2. Let your arms swing at a 90-degree angle between the chest and hipbone, not crossing them over your body. Your arm swing should complement your stride. Relax your wrists and hands. Do not clench your fists.

  3. Power your stride from your thighs, hips, and buttocks muscles. Plant your heel on the ground first and roll onto the toes.

  4. Stay relaxed.

SHOES - Prior to entering the academy, you are encouraged to purchase a good pair of running shoes. The type and proper fit of the shoe is important for any activity program. Programs such as this which involve a lot of running and jogging require special shoes which have been designed specifically for these activities. These shoes should not fit tightly, the soles should be firm and the tops pliable. They should have good support at the arch and heel. Ripple, crepe or waffle soles are excellent for use on hard surfaces. It is important to remember that good shoes and socks are the best prevention against blisters, soreness and aching ankles and knees.

PUSH-UPS - Do as many push-ups as possible (in sets of 10 to 15) every other day. 

ABDOMINAL CRUNCH - Do as many abdominal crunches as possible at least five days per week.

STRENGTH TRAINING – If you are new to strength training, please see a fitness trainer or attend a group class for instruction on proper form and safety. Do strength training 2-3 days per week, one set of 8-10 exercises including upper body, core, and legs, 8-20 repetitions per set.

COOL DOWN - The cool-down is just as important as the warm-up. Abruptly stopping exercise may contribute to cramping, soreness, or more serious problems. It is recommended that you complete your workout with a five-minute slow-paced cool-down, and stretch for ten minutes following your workouts. Remember to stretch while your muscles are still warm.

HYDRATION - Most people do not drink enough water. Water is essential to survival. During hot weather or strenuous exercise, a larger amount of water is eliminated through perspiration in order to regulate body temperature. Therefore, it is critical to drink more water during hot weather or while exercising. A guideline for consumption of water is 64 ounces of water per day.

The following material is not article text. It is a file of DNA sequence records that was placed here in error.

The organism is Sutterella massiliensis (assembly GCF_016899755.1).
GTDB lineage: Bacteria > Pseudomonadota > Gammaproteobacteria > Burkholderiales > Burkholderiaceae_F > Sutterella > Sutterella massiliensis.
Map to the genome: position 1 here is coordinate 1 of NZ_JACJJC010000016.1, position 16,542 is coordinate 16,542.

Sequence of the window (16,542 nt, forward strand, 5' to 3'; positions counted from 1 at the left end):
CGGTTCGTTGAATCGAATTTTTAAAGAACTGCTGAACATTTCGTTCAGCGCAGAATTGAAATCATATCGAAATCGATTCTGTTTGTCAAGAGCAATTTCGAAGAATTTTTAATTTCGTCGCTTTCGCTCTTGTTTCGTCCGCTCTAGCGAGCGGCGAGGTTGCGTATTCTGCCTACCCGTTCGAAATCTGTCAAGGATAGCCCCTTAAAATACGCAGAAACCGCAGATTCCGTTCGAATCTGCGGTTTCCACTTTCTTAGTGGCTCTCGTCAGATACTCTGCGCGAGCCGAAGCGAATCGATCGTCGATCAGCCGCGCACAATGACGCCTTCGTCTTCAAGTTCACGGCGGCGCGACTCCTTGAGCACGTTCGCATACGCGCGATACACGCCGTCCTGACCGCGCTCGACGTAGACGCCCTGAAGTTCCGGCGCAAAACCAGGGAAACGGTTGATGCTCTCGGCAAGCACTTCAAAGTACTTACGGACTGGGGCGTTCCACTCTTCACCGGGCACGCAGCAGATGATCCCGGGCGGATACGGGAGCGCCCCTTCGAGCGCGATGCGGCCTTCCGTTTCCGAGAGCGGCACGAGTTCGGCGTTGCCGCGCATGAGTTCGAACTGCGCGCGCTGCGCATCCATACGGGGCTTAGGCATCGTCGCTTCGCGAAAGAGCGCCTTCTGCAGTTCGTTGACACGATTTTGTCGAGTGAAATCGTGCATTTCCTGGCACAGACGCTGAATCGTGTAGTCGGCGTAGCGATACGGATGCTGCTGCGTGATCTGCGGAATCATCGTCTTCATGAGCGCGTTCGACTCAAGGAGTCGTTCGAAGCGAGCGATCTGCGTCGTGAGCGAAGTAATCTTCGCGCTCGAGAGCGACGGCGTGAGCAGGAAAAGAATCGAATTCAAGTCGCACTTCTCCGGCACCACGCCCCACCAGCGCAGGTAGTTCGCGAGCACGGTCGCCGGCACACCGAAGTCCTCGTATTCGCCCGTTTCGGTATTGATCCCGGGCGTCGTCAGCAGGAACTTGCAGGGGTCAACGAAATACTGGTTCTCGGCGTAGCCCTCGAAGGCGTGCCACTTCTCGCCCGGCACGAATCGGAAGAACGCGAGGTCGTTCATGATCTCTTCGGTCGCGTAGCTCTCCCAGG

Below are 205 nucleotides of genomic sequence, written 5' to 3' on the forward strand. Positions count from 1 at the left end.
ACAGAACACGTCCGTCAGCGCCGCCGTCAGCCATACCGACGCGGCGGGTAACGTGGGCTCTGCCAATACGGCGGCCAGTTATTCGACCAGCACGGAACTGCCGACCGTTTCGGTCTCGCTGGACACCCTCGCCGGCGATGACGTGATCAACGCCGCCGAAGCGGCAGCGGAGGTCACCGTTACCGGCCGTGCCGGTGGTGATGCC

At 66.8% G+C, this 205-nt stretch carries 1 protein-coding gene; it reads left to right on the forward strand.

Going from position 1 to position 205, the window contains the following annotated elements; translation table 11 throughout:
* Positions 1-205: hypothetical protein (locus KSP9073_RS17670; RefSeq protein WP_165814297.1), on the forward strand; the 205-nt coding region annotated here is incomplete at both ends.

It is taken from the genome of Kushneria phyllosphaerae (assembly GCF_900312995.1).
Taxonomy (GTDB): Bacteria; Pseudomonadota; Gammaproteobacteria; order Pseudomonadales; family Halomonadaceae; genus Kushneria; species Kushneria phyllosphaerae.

EATING FOR WEIGHT LOSS – Here are a few tips if you are interested in eating healthier to lose weight. Again, please see your doctor before beginning a weight-loss program.

  • DO NOT EAT FAST FOOD. If you have no other choice - choose wisely - have salad with GRILLED chicken and the light dressing, or a grilled chicken sandwich, or chicken soft tacos. Low fat Subway sandwiches are great. And, no cheese, mayo or sauce on anything.

  • DO NOT EAT ANYTHING FRIED! Watch your fat intake. Use olive or canola oil and choose low-fat foods.

  • EAT BREAKFAST. Preferably oatmeal, as it will last you until lunch. A hard boiled egg and wheat toast is good too.

  • Drink non-fat milk. You will get used to it. This includes Starbucks.

  • Drink water when you feel hungry - then eat. Hunger and thirst can feel the same.

  • If you drink soda, switch to diet. You will get used to that too. Limit drinks with sugar, such as Gatorade or other sports drinks. Limit juice to one glass per day.

  • Limit any foods that are white - bread, rice, pasta, anything with sugar to 1-2 per day. These foods also can raise your blood sugar and cause you to feel hungry sooner.

  • Use Splenda - it really does taste like sugar.

  • Only eat red meat once a week, and choose lean cuts. Remove skin from chicken.

  • Watch your portions – generally, a portion is the size of your closed fist.

  • You may feel hungry at first - good snack foods are low fat or light microwave popcorn, pretzels, carrots, fruit. Buy good foods so you have it readily available.

  • Exercise will curb hunger - use it. Lift weights to build muscle - muscle burns calories even when you are doing nothing. Try to eat 4-5 small meals throughout the day rather than a few large meals - eating increases your metabolism and helps you burn more calories throughout the day.

  • Losing weight is all about math. You have to burn more calories than you take in.